And much more should be done, nearly everywhere, and even in countries that established national commissions. The French must follow through on a recent shift to systematic research on some two thousand works held in custodianship, through the use of genealogists. The Dutch government spearheaded such research and facilitated restitution in the early 2000s, setting an important standard at the time. But, since 2013, a Dutch restitution committee has shifted toward weighing the interests of claimants and museums, arguably in violation of the Washington Principles.

At the Berlin conference, attorney Stuart Eizenstat, an adviser to the U.S. State Department who played a key role in the formulation of the 1998 principles, identified five countries in particular that have been slow to make progress the toward restitution of Nazi-confiscated art: Hungary, Poland, Spain, Russia and Italy. While this critique certainly is well-deserved, Eizenstat could have used the platform to focus attention on U.S. museums. With no national commission or enforcement mechanism governing the administration of private institutions, many museums still have yet to publicize evidence of thorough and ongoing provenance research. According to the Association of Academic Museums and Galleries (AAMG), American colleges and universities must affirm that a campus museum "puts the interests of the public ahead of the interests of the institution or of any individual." Yet many academic institutions in the U.S. do not invest in provenance research on works in their collections, nor publish findings online. It is exceedingly rare, moreover, for museums to initiate "just and fair solutions" when likely heirs are identified; the Museum of Fine Arts, Boston offers a few recent examples. Posting information on web sites is not enough if heirs do not know they should be looking for it.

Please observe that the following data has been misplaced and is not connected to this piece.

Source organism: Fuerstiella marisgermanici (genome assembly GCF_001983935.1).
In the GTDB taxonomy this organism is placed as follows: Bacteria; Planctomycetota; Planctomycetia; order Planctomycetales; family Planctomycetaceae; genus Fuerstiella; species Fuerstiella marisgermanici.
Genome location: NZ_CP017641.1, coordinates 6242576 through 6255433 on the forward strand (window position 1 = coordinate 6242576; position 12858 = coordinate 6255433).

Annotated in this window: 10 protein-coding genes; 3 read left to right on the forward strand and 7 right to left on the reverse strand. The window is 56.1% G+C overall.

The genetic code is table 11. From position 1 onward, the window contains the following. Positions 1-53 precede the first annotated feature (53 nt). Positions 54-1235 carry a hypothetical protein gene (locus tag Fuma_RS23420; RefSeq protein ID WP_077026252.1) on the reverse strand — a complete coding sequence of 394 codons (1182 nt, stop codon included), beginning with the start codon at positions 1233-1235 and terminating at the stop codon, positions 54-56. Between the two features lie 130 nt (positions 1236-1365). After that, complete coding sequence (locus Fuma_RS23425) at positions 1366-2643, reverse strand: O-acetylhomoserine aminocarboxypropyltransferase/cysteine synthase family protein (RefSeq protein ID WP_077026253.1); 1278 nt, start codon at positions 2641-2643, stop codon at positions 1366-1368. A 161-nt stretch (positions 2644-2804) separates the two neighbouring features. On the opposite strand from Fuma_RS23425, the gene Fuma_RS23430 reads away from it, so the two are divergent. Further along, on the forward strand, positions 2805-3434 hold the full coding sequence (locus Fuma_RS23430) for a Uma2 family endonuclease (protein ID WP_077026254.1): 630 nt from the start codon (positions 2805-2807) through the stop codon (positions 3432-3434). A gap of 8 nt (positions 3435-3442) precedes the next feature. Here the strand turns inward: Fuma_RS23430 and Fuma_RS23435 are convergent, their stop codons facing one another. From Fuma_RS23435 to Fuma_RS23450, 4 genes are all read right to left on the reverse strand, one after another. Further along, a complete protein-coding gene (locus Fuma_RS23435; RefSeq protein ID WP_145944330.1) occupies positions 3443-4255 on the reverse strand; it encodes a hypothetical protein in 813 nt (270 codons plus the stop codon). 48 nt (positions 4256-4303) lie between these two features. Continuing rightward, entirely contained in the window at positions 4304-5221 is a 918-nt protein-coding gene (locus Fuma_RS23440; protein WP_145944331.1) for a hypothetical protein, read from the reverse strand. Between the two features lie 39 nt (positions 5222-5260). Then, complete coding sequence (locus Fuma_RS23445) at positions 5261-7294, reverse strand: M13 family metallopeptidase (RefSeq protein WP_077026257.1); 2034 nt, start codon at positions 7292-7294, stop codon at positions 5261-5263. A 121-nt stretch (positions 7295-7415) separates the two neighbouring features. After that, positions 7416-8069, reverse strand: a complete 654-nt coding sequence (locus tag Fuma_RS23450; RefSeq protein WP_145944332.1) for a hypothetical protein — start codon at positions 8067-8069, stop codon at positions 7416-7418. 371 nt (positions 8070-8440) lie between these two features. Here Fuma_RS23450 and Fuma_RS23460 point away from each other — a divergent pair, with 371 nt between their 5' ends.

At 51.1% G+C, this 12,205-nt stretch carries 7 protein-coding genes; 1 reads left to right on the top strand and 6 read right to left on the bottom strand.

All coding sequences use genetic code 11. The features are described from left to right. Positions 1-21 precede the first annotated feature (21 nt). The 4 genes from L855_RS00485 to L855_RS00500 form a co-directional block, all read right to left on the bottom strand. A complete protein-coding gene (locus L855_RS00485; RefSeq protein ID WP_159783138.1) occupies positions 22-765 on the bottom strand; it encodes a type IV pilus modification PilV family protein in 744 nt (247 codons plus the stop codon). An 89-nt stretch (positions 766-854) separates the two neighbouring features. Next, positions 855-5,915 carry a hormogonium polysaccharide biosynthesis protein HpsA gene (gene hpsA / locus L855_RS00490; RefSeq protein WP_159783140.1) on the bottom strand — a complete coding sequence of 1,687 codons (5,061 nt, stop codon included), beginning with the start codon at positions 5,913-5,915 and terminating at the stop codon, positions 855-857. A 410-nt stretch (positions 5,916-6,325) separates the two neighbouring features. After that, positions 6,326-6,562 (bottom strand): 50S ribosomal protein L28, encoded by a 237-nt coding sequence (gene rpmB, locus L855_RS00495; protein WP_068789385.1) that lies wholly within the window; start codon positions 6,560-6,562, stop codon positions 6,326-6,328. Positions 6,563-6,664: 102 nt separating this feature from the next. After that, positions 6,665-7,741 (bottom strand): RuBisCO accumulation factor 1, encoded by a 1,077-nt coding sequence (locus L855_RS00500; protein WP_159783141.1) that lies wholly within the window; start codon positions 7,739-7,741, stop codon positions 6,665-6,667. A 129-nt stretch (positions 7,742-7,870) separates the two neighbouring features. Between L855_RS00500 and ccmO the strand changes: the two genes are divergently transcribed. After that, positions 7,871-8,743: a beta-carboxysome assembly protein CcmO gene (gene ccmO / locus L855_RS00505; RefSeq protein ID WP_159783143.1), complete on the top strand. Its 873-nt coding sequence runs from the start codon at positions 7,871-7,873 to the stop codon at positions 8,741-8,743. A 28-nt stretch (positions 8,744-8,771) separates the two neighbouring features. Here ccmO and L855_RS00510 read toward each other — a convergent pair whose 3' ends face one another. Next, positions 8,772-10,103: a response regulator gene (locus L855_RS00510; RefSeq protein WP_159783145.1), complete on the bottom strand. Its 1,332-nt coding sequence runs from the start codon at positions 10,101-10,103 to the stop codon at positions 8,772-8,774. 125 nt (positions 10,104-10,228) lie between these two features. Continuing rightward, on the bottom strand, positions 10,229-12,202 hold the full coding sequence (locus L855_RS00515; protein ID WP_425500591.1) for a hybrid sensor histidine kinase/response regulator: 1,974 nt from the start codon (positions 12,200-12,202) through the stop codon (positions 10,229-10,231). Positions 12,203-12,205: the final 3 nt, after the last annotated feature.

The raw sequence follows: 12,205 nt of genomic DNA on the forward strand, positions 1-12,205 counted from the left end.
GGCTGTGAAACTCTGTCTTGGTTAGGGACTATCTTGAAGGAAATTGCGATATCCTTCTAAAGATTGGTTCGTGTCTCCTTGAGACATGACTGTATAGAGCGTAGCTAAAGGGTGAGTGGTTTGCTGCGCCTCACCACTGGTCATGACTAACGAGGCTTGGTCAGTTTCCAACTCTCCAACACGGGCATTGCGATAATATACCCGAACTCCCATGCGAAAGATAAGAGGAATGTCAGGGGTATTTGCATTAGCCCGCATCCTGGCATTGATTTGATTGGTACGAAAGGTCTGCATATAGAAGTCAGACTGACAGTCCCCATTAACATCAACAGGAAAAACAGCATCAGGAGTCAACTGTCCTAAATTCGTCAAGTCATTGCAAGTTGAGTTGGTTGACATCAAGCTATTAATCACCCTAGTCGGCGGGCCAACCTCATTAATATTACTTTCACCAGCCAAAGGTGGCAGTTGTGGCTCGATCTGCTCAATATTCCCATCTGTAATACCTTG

The lack of consistent government and private investment in provenance research also means that many researchers struggle to make a living. The fact that numerous researchers attended the Berlin conference, identified with green badges, may appear to be a sign of progress, but many are employed in precarious part-time positions or on short-term contracts. Institutions will need to endow research positions and more creatively mobilize staff to carry out research along with curatorial duties.

What can the public do? Engaged museum members should expect transparency from the institutions they support as a sign of excellence, and communicate this concern to governing boards. Donors can also help fund provenance research and help foster culture of ethical stewardship.

Yes, progress has been made in the past two decades, but should accelerate now.